What is an Ordinary Dividend?
How Does an Ordinary Dividend Work?
For example, let’s assume that John Doe holds 10,000 shares of Company XYZ stock, which pays $0.20 per year in dividends. In total, John Doe receives 10,000 x $0.20 = $2,000 per year in dividends from Company XYZ. Because Company XYZ does not pay qualified dividends, John Doe must pay tax (say, 35%) rather than (say, 15%) on the dividends.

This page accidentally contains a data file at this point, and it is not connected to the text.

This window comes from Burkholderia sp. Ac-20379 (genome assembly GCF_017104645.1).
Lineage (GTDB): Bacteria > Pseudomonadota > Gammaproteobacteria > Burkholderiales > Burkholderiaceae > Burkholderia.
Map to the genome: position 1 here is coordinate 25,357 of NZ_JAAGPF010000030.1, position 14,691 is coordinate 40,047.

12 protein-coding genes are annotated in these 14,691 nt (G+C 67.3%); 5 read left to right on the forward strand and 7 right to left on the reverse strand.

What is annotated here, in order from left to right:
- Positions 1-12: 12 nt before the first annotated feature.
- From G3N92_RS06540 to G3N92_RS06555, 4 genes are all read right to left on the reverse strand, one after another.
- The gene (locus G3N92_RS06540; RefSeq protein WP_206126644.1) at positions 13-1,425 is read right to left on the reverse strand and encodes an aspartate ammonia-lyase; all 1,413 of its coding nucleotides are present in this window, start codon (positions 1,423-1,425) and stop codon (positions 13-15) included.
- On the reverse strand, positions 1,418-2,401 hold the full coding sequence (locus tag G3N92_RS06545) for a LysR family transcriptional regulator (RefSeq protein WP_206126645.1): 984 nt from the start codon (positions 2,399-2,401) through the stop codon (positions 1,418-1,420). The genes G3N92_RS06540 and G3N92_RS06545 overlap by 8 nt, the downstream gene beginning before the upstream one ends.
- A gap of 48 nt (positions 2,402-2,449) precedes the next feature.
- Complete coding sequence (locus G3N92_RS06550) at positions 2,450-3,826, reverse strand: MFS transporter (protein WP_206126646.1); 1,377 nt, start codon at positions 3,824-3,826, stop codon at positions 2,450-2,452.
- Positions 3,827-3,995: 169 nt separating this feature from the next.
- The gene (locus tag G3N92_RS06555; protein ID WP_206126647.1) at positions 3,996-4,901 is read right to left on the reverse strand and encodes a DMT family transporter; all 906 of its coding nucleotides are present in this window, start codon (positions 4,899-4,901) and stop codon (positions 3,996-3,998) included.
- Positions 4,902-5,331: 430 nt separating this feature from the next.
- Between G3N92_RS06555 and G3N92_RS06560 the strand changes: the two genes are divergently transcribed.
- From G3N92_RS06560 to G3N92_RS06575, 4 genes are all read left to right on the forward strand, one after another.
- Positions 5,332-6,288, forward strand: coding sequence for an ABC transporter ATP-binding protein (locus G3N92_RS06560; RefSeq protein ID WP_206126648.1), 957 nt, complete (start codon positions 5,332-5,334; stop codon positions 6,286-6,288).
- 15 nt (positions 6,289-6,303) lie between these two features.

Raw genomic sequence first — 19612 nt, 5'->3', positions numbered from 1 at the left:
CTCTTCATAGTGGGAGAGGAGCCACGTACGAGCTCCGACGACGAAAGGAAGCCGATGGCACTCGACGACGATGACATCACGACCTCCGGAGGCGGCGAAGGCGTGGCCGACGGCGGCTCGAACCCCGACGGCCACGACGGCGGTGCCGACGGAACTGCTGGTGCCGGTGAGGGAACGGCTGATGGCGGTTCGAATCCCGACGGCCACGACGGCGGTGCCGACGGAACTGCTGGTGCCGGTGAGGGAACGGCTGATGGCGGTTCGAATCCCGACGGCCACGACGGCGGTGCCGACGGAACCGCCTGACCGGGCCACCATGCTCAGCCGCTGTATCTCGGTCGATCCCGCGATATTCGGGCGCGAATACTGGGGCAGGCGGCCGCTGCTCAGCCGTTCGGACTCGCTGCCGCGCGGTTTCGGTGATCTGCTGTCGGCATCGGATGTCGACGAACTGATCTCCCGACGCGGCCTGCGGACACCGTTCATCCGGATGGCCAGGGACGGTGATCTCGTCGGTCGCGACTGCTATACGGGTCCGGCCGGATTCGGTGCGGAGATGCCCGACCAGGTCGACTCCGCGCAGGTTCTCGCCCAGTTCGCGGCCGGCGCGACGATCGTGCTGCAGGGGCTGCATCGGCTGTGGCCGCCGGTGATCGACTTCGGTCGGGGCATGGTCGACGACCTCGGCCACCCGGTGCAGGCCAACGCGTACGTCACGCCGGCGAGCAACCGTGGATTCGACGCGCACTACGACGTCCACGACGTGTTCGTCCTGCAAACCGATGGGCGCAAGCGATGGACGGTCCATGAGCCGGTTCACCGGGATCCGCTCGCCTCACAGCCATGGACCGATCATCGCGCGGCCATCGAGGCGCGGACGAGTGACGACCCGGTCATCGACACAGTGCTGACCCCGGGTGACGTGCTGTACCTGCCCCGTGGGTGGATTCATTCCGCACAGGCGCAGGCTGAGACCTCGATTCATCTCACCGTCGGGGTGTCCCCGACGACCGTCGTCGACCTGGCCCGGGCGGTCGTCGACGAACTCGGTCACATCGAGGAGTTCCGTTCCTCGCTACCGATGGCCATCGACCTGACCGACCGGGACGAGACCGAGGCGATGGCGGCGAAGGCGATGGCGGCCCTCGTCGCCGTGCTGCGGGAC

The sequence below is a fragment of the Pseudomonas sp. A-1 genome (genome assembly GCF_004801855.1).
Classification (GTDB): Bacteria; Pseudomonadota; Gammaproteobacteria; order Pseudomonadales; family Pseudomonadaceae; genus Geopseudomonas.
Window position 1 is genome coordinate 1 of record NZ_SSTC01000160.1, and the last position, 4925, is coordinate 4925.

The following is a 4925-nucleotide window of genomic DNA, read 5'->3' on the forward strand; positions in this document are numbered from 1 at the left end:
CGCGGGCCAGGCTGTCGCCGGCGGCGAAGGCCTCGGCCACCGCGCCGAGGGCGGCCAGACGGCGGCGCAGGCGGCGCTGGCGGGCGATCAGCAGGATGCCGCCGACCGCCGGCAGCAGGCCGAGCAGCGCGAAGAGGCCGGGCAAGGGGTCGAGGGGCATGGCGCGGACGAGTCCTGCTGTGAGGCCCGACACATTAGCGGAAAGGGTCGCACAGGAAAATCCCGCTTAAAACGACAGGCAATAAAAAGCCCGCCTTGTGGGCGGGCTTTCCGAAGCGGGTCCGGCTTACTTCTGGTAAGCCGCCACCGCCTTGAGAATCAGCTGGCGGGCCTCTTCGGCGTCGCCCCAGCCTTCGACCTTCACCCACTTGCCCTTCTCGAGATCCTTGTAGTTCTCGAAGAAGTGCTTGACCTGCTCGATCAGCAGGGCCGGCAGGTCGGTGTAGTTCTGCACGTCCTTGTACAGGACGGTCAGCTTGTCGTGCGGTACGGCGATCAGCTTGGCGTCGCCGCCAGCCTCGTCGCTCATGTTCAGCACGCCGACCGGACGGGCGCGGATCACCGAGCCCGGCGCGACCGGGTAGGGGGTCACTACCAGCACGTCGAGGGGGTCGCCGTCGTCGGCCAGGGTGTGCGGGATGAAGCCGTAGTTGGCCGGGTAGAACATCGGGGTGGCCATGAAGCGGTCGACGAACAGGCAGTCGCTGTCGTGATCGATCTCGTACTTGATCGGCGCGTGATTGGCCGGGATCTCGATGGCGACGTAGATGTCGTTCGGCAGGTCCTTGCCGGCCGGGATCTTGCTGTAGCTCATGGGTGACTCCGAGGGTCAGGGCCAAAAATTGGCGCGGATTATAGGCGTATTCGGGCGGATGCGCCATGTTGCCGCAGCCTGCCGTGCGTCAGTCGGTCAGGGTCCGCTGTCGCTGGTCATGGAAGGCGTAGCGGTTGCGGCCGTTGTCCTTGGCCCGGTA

In order to be a , the must come from an American company (or a qualifying foreign company), must not be listed as an unqualified dividend with the IRS, and must meet a required holding period. In general, the holding period is at least 60 days for common stock, 90 days for preferred stock, and 60 days for a dividend-paying mutual fund.